Making the most of energy

Issue 

Sustainable Energy Systems: Pathways for Australian Energy Reform
Edited by Stephen Dovers
Cambridge University Press, 224 pp., $29.95 (pb)
Reviewed by Graham Matthews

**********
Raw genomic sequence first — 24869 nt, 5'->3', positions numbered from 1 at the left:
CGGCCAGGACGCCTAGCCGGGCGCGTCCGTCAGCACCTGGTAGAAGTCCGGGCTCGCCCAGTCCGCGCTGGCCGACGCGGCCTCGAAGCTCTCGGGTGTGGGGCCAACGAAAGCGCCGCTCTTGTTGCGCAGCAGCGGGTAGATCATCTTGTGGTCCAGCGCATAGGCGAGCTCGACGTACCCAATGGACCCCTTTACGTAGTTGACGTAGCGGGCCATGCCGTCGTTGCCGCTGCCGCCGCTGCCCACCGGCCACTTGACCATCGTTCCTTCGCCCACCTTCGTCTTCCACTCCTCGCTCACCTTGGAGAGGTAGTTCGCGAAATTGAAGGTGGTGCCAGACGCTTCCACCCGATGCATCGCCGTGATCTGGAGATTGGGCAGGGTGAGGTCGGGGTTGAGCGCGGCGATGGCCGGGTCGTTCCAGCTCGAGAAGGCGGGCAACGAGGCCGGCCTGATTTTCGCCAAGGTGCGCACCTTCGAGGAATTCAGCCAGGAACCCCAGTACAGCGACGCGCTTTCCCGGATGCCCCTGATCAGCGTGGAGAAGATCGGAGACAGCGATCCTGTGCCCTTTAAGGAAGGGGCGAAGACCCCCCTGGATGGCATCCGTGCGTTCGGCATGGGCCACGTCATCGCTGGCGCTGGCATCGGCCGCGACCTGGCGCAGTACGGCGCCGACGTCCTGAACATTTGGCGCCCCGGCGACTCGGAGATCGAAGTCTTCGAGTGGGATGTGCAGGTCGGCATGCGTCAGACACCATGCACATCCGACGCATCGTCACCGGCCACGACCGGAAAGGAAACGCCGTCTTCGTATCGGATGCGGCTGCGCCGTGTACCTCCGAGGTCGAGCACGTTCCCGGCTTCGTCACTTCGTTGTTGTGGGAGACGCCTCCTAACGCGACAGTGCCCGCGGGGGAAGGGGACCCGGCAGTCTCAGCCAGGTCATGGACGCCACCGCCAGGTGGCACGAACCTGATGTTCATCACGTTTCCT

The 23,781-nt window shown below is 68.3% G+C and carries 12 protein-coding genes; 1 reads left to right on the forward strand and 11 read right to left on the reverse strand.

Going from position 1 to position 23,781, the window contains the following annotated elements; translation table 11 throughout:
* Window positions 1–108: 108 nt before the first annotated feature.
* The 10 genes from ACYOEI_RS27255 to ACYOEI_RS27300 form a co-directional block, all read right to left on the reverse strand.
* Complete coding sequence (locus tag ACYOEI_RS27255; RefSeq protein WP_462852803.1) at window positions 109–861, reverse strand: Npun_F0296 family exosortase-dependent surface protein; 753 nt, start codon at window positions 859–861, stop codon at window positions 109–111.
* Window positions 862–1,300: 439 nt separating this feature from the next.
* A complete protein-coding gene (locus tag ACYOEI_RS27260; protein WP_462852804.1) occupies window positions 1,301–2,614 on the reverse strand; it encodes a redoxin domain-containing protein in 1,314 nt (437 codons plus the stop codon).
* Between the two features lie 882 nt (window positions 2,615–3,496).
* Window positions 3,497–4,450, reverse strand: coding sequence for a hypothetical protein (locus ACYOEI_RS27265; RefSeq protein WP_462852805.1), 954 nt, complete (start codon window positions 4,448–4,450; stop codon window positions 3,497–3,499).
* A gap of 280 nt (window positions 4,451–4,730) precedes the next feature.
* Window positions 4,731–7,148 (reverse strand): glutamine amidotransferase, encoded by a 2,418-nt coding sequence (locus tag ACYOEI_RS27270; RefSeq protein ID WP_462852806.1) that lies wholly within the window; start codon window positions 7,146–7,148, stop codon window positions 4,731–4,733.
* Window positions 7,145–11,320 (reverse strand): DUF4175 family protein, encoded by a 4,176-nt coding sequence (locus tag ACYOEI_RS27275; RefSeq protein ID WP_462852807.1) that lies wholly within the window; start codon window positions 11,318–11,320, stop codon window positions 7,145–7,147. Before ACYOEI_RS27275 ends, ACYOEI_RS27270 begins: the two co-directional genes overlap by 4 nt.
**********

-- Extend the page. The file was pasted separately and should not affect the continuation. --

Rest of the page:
Energy is crucial to an ecologically sustainable technological society. With fossil fuels rapidly becoming exhausted, and nuclear energy remaining unstable and unreliable, it is largely to so-called alternative energies that technologists turn for new ideas. Sustainable Energy Systems is a contribution to the energy debate from a number of renowned Australian scientists. It is an attempt to suggest alternative ways of using and harnessing energy that will contribute to an ecologically sustainable society. The book, a series of essays, presents material in a very accessible and informative way. The first section in particular, written by Stephen Dovers, gives a very good introduction to the problem of energy in modern industrial society, with a history of human development and dependency on fuels as energy, as well as explaining the problems in a scientific manner. The second section concentrates on questions of energy efficiency, most notably in transport. Changes suggested closely follow the findings of the federal government-sponsored environmentally sustainable development process of the early 1990s, which included the need for greater urban planning (public transport, urban villages) as well as a carbon tax on fuels. The equity issues associated with the tax are dealt with fairly briefly and unsatisfactorily, however. The third section is perhaps the most interesting, and offers an introduction to the range of renewable energy technologies under development. The main barriers to the development of these technologies, both in Australia and overseas, have been "not technical, but institutional and political". "Renewable energy has been poorly supported on a global scale", with too few funds being allocated, "in particular when compared to nuclear energy", argue David Mills and Mark Diesendorf in chapter five. One of the most engaging contributions is made by David Mills on solar thermal energy (STE) in chapter six. Although less well-known than photovoltaic uses of solar energy, or the use of wind to produce electricity, Mills argues that STE is more promising than both in terms of cost and availability. The introduction of STE to the electricity power grid in the short term could make a massive impact on greenhouse gas emissions. Mills concludes that the main impediment to its development is the lack of government funding. The final section deals with policy reforms to ensure ecologically sustainable energy generation. A large part of this discussion is spent justifying a carbon tax without consideration of its disproportionate impact on the less well off. The final chapter — an overview of the discussion — is by Dr Ian Lowe of Griffith University. Lowe also attempts to tackle the negative role of business in influencing government against the fundamental changes that need to be made. "There can be little doubt that responding to the problem of global climate change requires social and political change, rather than technological innovation", Lowe states. "The crucial step is the recognition that the future is not something that just happens, or a place to which we are irresistibly propelled by the laws of science, but something we are actively creating." Overall, Sustainable Energy Systems does not shy away from saying that political and social change is required for real solutions to the practical problems of energy reform. It is a very readable study which provides interesting material on the possibilities for environmentally sustainable energy use.

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